Swiss service, local knowledge

Interviews — 24.02.19 BY Jill Stockbridge

Dawit Lemma launched Krimson aviation services company in Addis Ababa four years ago to offer a new kind of service in Ethiopia. He is now celebrating the company’s growth, and the award of one of the first business aviation licences.

Krimson, the Ethiopia-based aviation services company has attained one of the first new business aviation licenses being issued by the Ethiopian Civil Aviation Authority (ECAA).  The new permits have been created to establish a transparent regulatory framework to support fair processing of flight permits and ground handling services by operators or agents. The aim is to bolster local aviation industry standards to support the country’s growing aviation sector. Dawit Lemma, MD and Founder, is delighted to have attained the licence and spoke to Altitudes about his background, the growth of the company and their importance to clients in the Middle East.

AA: the company is celebrating its fourth anniversary in February. What lead you to launch the company in Ethiopia?

DL: It was my family really. I was born in Ethiopia, but left when I was five years old. My dad worked for an NGO and I grew up in Zambia and Malawi, was educated in the US and later moved to Switzerland, where I got a job with TAG.

Around 2007, my Dad retired and moved back to Ethiopia, and after some years I also moved back and was recruited by Ethiopian Airways. I continued to work in the country, as a PC-12 operator with National Airways, as a consultant for Ethiopian Airlines, and with some other agencies – including managing advertising for Emirates. Eventually, different members of my family, in three separate conversations, told me that I had been here long enough, was established, and had developed a network. I knew people and I knew how things were done here. It was time to start my own company, and they were willing to support me. So, that is how Krimson came about.

Aviation culture: Ethiopia has an aviation culture, having had Ethiopian Airways operating in the country for more than 70 years, so finding suitable local talent, with the right skill set, is relatively easy.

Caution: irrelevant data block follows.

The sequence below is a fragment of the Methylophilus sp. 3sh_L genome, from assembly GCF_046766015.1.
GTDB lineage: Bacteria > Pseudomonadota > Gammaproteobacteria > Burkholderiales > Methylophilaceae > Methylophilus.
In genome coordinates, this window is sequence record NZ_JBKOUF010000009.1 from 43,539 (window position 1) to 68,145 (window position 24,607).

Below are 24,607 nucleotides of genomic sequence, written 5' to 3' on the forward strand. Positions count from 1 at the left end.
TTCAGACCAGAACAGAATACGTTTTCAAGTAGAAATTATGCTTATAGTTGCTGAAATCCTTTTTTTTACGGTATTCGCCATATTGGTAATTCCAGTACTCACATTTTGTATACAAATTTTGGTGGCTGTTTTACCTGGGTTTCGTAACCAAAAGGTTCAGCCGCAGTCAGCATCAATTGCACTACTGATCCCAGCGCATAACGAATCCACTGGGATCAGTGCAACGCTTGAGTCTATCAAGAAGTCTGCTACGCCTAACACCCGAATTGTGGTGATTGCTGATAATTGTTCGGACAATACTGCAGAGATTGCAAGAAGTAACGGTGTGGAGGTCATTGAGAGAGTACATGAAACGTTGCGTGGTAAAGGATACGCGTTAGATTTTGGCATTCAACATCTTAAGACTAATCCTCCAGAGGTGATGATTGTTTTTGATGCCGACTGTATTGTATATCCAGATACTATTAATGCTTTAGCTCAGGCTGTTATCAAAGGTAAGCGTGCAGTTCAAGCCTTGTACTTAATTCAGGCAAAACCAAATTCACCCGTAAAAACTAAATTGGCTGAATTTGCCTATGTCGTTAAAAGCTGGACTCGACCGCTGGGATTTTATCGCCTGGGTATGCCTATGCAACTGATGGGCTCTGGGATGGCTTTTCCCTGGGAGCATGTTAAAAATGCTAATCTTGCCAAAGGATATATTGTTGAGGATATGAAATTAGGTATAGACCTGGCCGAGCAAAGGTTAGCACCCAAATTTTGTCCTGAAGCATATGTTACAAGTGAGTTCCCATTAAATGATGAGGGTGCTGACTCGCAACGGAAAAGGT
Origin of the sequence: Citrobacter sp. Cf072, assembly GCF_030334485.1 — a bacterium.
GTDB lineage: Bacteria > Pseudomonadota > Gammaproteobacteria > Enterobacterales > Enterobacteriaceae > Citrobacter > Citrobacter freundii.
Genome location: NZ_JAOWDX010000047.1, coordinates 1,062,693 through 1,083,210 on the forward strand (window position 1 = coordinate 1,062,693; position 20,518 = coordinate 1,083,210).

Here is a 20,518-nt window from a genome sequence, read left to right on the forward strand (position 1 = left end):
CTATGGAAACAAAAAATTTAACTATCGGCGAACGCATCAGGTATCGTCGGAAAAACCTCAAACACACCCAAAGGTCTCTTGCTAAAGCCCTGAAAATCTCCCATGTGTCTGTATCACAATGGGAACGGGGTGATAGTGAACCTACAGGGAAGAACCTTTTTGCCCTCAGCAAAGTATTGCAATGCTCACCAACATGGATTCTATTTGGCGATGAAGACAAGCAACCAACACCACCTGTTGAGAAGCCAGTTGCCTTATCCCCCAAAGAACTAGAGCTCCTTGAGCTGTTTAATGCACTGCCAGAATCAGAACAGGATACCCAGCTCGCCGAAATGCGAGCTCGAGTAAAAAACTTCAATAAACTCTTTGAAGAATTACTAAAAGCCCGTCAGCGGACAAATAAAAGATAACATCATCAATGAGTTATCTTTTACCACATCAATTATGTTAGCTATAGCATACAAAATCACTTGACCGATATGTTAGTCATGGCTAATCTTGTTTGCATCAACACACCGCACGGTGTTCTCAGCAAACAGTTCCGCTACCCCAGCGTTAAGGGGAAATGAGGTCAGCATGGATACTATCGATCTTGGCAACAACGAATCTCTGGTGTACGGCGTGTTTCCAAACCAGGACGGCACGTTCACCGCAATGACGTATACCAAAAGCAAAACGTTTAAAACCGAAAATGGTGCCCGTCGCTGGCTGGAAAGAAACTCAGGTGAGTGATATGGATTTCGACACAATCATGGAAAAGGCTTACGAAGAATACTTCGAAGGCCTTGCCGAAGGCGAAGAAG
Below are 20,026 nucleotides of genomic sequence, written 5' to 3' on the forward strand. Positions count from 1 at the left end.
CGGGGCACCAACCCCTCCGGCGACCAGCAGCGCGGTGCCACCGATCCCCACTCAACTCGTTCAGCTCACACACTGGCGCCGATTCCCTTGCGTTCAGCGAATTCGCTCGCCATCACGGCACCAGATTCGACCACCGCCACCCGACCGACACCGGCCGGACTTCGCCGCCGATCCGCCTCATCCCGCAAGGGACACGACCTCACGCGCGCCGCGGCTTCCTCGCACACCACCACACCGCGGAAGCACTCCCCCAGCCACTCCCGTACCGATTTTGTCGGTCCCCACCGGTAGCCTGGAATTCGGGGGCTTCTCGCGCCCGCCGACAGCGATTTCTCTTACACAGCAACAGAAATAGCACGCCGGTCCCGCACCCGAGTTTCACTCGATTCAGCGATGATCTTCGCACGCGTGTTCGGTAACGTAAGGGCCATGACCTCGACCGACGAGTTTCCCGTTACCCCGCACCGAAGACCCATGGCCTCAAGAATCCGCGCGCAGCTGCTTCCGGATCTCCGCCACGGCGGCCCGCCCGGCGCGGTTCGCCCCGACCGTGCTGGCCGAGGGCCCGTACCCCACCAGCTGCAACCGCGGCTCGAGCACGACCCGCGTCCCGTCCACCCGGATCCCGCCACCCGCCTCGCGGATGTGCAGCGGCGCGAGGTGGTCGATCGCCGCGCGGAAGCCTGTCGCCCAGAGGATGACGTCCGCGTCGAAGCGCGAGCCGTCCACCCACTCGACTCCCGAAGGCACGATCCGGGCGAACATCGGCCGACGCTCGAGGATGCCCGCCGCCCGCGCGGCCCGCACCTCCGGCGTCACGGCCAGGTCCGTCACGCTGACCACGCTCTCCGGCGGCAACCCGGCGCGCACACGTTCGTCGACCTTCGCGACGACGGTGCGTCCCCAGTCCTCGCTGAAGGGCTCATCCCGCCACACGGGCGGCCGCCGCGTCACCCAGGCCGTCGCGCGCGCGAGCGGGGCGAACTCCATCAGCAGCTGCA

“I think in Ethiopia and the surrounding countries that we are seeing a paradigm shift in the business aviation sector.”

We started in flight support. In 2015, I reached out to all the major trip support companies, but unfortunately they already had agents in Ethiopia. So, I started reaching out to the smaller ones. We started off with five flights, including two from Fireblade my first client.

By 2016 we had 11 flights, and by 2017 we had 16 flights. As of December 2018 we had 100 flights.


What do you think has powered your growth and success?

I think is due to our reputation. Having had grown up all over Africa and visited the majority of sub-Saharan Africa, except for western Africa, I have a good local knowledge of eastern and southern Africa. But having lived and worked in Switzerland – especially with a company like TAG – I was instilled with the sense of quality and delivery. So our company provides Swiss quality service, with African local knowledge.

We offer the best of both worlds. We have established relationships with the local vendors, the local suppliers and developed trust with them.

This means that we’re able to implement, or push for the standards that we know our clients require, but at the same time it is a two-way conversation. I get calls from my vendors about an operation that is not my client, but they are asking me how to go about resolving issues.


You have now expanded beyond flight support. What other areas do you cover?

We now offer charter brokerage. We support the local operators in Ethiopia, and through my network in having worked in the African Business Aviation Association (Afbaa) I get a lot of requests from people outside of Ethiopia. They’ve seen us and when they ask, “who do we know in Africa?” it will be me, as they saw me at the Afbaa conference or they spoke to me at EBACE.

We have also been getting a lot of requests for charters and aircraft leasing. The local operators want me to market their aircraft, and the foreign clients are requesting an aircraft to lease or to broker. Again I think this was something that came organically. I had no plans to become a charter broker, or an aircraft leaser or a middleman. The requests just started coming. That is the best sort of growth.

“People don’t realise all the moving parts that surround an aircraft when it lands – the catering, the fuel, the baggage belt loader. That is what makes aircraft fly, and that is what I love. That is my favourite part of aviation, and I say that as a former pilot.”